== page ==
Post #68 – Memoir and Fiction, Writing Alchemy – Kendra Bonnett and Matilda Butler
What Is Your Message?
Last week, I explored the topic of memoir writing and theme. We don’t just write. We write within a theme and message. As I mentioned last time, theme is the universal. It isn’t specific to our story but is something broader that everyone can relate to. Your readers will not have had your life but they have had similar types of experiences. For example, a theme might be success, travel, spiritual experience, coming of age, illness, abuse, life lessons, etc. Your theme sets the boundaries of your memoir. You can write more than one memoir so there is no reason to try to throw it all into a single story.
But what about the message? In memoir writing, the message is unique to you. It is what you want your reader to walk away with. It is your take on life. It is your thinking about your life that goes beyond the particulars of the story you relate. One person might tell the story of having breast cancer and have a message that it is a scary and lonely journey. Another person might have breast cancer and have a message that fear of the disease is worse than actually dealing with it. A third person might have breast cancer and have a message about the importance of faith in getting through the treatments. Each of these messages is specific to the individual writing the memoir.
Kendra and I cover the topic of theme and message in our new book, Writing Alchemy: How to Write Fast and Deep. So for this blog post, I wanted to find a different perspective that would help you to both understand and to think about the topic in a new way. By now you’ve probably guessed. I drove to my nearby card store and browsed through them.
Discovering the themes of greeting cards is easy. They are stated in bold above the shelves: Birthday Humorous, Birthday Children, Birthday Serious, Sympathy, Wedding, Friendship, Birth, Retirement and the list goes on. The messages, however, are specific to the individual card. For example:
I hope we’re always friends…
… because you know way to much about me.
This is going to be your best birthday ever. I can feel it…
…Oh wait. That was my cell. I had it on vibrate. But I still think your birthday’s going to be pretty special.
Another birthday is here and yet you don’t look any older…
…Uh. You do know how this aging thing works, don’t you?
Sometimes the nicest thing about a birthday card…
…is the person holding it.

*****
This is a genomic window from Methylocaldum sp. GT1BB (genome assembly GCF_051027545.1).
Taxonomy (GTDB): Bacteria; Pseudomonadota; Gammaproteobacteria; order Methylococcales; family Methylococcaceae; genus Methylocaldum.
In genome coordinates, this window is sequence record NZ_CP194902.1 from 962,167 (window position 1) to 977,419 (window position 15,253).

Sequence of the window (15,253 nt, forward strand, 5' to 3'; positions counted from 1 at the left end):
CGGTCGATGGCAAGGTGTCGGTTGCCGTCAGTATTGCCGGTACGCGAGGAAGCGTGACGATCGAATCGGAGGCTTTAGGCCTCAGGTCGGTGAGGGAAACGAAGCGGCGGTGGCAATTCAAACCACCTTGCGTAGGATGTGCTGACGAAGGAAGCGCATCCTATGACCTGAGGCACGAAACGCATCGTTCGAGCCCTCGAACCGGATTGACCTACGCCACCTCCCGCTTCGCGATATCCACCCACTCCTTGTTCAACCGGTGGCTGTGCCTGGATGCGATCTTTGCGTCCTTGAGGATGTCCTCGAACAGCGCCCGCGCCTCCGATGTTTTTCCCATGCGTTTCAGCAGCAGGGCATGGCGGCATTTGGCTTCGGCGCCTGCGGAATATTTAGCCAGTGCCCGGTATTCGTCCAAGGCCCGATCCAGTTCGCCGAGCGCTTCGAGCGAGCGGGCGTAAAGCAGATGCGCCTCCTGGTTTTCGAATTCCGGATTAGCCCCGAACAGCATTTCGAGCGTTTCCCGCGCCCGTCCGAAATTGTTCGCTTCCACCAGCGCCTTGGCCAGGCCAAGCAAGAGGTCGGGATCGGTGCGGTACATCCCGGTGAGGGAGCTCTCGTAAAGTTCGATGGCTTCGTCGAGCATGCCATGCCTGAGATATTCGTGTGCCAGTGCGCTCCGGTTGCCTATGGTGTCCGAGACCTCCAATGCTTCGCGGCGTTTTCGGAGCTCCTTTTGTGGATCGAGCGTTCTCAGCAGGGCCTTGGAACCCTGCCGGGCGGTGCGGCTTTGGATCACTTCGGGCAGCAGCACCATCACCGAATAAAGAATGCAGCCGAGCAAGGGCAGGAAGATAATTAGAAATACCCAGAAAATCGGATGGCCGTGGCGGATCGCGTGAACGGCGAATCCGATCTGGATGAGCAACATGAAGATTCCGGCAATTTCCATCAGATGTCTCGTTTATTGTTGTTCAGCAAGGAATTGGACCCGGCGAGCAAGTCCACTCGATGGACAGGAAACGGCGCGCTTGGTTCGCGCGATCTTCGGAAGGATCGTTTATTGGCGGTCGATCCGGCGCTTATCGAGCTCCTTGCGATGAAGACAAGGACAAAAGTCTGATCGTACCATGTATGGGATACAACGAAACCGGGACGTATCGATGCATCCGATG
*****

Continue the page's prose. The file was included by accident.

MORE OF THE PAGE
Glittery shoe on cover of card.
Step into another year of being fabulously you.
Birthdays are good for you…
…Statistics show that people who have the most live the longest.
Growing old is mandatory…
…growing up is optional.
Age is strictly a case of mind over matter…
…If you don’t mind, it doesn’t matter.
THEME: Encouragement and Support
The roller coaster of life can sure take you for some crazy wild rides…
…but hang on cause everything’s gonna be all right.
Everything happens for a reason…
…Usually it’s because life sucks. Be strong!
Leave if you must, but remember one thing…
…We only make fun of people who aren’t here to defend themselves.
THEME: Loss of Spouse
On the loss of your wife…
Sorry does not last forever, but memories do and so does love.
Memoir Writing Exercise:
1. By now you should know the theme of your memoir. Remember this is an overall theme for your entire book. For example, if your theme is that of “Loss” your readers will think, “Yes, I’ve had loss in my life. How did she deal with it?” Now, think about the specific message you want readers to take away. Your readers might be your children, grandchildren and great grandchildren. Your readers might be a more general group. Imagine that some of your potential readers are sitting in the room with you. When they leave the room, what do you especially want them to remember? If your theme is “Loss.” then your message might be “Look for ways to help others through their time of loss.” Or, your message might be “Seek a spiritual life to gain calm in your life.” Whatever the message, it is your perspective on the theme. There is no right or wrong message — just your message. Write down your message.
2. Keep your theme and message written on a piece of paper that is taped to the wall near your computer or work area or keep it on your desk lamp or other place where you see it often. You may change the message over time. You might even decide to change your theme and you get deeper into your story. But once you understand this pair, keep them in mind as you write. Don’t take your readers down a false path. Stay true to the theme and message.